Dr. King Charter School isn’t going to switch to Orleans Parish School Board governance – at least not right now.
The board that runs the school decided as much at its meeting Tuesday. The Friends of King Schools’ board also discussed a loan from one of its schools to another, and went into a 20-minute executive session to discuss anticipated litigation against the Louisiana Association of Public Charter Schools.
Board members also violated the state’s open meetings law during the meeting by not soliciting public comment before taking three votes, as required by the law.
Though the board voted on the parish school board return issue and discussed a potential lawsuit Tuesday, those items weren’t listed on the agenda posted on the organization’s website prior to the meeting. While nothing in the state’s Open Meetings Law prohibits a board from voting to amend its agenda at the meeting, board members must call for public comment before doing so.
Board president Hilda Young apologized for not including the two items shortly after calling the meeting to order.
“I guess it just slipped my mind, with so much going on after the holidays,” she told the board. Shortly after, the board voted to add the two items to the agenda – but board members didn’t ask for public comment. They also didn’t call for comment before they later voted to let Young and board treasurer George Rabb sign what appeared to be an audit questionnaire, an action that wasn’t listed on the agenda. Nor did they call for comment before they voted to go into executive session.
Despite the late agenda change, Orleans Parish School Board Charter Office Administrator Sean Perkins was on hand to answer the board’s questions about a governance switch. Dr. King Charter School is the only one of Friends of King’s two schools eligible to move. Schools become eligible after they spend at least four years in the state-run district and are not failing.
The concerns school officials lobbed at Perkins were the same ones other charter board members have voiced at their meetings: concern over the parish school board’s lack of a superintendent and whether schools will be able to keep their weighted special education funding.
“Because we have a large enrollment of special-ed students in one of our schools, that presents a major concern,” Young said.
Per state policy, RSD’s per-pupil funding is based on the severity of each child’s disability. But OPSB charters and other traditional schools around the state all get the same amount of funding for each special-needs student.
OPSB Deputy Superintendent of Charter Schools Kathleen Padian said Wednesday that a new law that lets charters keep their local education agency status also lets them keep their funding.
Louisiana Department of Education spokesman Barry Landry said Thursday that charters returning to the school board will receive weighted special education funding, but it hasn’t been determined whether it will be the same as they received under the RSD.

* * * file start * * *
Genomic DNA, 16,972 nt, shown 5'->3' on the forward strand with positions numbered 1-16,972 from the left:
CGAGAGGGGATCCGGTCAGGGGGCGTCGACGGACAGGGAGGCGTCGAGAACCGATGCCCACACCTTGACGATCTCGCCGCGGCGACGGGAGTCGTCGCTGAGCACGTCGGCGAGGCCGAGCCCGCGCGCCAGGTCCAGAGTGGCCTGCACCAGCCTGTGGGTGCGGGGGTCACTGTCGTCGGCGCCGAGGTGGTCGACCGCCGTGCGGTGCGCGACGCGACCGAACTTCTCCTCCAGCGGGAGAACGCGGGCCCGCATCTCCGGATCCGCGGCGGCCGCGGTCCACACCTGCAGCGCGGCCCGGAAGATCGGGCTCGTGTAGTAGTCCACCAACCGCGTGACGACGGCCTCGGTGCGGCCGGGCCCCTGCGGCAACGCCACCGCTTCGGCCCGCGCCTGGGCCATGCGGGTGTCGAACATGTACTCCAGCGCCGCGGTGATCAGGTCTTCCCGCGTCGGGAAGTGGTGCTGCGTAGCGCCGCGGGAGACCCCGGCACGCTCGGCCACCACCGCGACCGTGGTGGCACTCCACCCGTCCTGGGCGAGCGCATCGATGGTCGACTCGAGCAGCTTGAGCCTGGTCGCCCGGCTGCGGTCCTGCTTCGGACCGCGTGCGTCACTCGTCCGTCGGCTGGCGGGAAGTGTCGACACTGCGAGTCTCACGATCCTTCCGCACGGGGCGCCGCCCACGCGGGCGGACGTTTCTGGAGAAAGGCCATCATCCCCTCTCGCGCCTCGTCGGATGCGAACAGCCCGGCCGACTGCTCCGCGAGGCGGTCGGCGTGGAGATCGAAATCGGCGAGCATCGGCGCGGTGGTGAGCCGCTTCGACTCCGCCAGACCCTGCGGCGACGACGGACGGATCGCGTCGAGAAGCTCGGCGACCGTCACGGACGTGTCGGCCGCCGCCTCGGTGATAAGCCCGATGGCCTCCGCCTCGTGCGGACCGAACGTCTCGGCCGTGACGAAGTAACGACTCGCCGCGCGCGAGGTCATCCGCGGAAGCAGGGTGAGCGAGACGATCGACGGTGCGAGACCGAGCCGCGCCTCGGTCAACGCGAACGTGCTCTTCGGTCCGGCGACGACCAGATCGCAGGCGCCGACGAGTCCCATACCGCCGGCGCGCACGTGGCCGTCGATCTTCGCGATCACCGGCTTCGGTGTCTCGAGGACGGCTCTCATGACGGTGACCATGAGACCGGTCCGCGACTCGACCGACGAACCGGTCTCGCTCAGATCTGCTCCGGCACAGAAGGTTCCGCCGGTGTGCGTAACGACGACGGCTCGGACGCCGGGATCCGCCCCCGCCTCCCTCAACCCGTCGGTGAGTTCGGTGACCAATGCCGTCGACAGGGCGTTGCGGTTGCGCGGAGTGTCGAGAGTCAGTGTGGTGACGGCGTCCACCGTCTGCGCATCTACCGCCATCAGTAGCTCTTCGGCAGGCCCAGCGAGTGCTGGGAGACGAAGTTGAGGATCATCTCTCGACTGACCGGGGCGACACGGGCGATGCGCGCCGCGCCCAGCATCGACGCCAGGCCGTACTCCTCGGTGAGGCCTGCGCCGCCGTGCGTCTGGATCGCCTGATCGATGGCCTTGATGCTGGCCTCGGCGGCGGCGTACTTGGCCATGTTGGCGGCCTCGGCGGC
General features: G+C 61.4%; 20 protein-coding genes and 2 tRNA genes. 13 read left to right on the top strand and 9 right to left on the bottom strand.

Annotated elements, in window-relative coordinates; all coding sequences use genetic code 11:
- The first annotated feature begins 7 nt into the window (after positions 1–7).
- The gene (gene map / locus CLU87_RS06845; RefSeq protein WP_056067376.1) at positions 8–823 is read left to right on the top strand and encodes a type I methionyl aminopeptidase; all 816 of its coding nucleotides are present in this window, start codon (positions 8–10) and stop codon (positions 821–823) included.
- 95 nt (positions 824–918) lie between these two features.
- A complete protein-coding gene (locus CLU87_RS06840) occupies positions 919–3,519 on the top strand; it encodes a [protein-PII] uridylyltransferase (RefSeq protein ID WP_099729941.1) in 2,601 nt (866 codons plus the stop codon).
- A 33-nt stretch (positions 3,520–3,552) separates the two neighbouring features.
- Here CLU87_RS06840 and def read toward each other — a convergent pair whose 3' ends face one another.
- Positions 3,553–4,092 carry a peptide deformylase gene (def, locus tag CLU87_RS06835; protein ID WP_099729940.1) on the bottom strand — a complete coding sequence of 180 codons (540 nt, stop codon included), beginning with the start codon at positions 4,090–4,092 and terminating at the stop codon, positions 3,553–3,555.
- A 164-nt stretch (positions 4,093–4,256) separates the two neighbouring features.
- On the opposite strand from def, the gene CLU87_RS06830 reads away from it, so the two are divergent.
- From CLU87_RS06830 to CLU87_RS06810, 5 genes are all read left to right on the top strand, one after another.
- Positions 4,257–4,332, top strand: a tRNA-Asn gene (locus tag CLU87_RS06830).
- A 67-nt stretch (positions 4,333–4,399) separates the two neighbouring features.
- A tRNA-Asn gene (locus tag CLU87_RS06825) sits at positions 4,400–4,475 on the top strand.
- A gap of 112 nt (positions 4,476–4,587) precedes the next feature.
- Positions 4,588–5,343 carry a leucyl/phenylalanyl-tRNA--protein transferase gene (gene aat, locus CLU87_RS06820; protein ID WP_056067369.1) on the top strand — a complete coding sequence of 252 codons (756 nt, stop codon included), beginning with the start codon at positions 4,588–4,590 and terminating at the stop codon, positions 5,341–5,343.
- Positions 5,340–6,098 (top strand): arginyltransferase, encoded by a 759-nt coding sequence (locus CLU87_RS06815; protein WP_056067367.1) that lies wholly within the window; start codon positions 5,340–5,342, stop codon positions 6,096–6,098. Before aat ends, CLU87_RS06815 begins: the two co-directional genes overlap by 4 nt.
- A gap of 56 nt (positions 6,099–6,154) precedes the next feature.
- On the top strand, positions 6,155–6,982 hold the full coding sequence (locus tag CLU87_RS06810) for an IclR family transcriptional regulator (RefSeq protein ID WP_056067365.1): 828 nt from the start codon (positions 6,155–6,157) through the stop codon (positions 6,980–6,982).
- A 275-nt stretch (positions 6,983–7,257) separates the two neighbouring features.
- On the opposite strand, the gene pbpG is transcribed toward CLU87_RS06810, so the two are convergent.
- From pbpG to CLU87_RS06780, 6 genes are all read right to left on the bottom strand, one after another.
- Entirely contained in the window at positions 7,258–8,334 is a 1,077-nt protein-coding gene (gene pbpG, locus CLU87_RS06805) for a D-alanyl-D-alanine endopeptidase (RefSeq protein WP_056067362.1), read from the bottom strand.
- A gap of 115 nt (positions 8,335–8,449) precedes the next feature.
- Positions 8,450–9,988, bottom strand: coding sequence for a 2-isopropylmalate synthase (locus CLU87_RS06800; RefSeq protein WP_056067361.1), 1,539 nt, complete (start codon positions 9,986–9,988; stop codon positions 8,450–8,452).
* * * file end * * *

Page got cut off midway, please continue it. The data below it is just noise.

At the meeting, Perkins also said that a new superintendent should be in place before next school year. Still, the assurances weren’t enough to sway board members into the parish school board’s arms. King’s board unanimously voted not to switch, although board members said they will revisit the issue next year.
When the conversation turned to finances, board treasurer George Rabb and Director of Finance Shawne Favre mentioned the board’s October decision to transfer $705,000 from King charter to the organization’s other school, Joseph A. Craig Charter School, to help cover a near-$850,000 general fund deficit. Since then, state education department officials told Friends of King that they weren’t permitted to make such a transfer, Favre said. Instead, one school must loan the money to the other.
This is likely because both schools are considered separate local educational agencies for funding purposes. Landry told The Lens in October that money may be transferred between two such entities only in certain circumstances.
King’s no-interest, $705,000 loan to Craig has a 10-year payback period.
Although school officials have continuously referenced a near-$850,000 general fund deficit at Craig, an annual budget school officials submitted to the state also mentioned a special-funds deficit of $250,000, for a total deficit last year of nearly $1.1 million.
When asked whether the special-funds deficit still exists and how it is being addressed, Young, CEO Doris Roché-Hicks and Washington didn’t respond; however, budget documents indicate that a projected 2013-2014 budget surplus of about $363,000 would lower the total deficit to about $735,000. If the $705,000 King loan were applied to that balance, it would leave the school with a $30,000 deficit.
Toward the end of the meeting, the board voted to go into executive session to discuss anticipated litigation against the state’s charter school association. Its decision to do so comes shortly after the association’s executive director, Caroline Roemer Shirley, questioned Friends of King and one other charter group’s decision to attend professional development retreats outside of New Orleans and criticized Washington in a Lens report.
The board swiftly adjourned the meeting without taking any public action once the executive session was over.
The board’s next meeting is Feb. 11 at noon at King.
This story was updated after publication to include Landry’s comments Thursday about special-ed funding. (Dec. 12, 2013)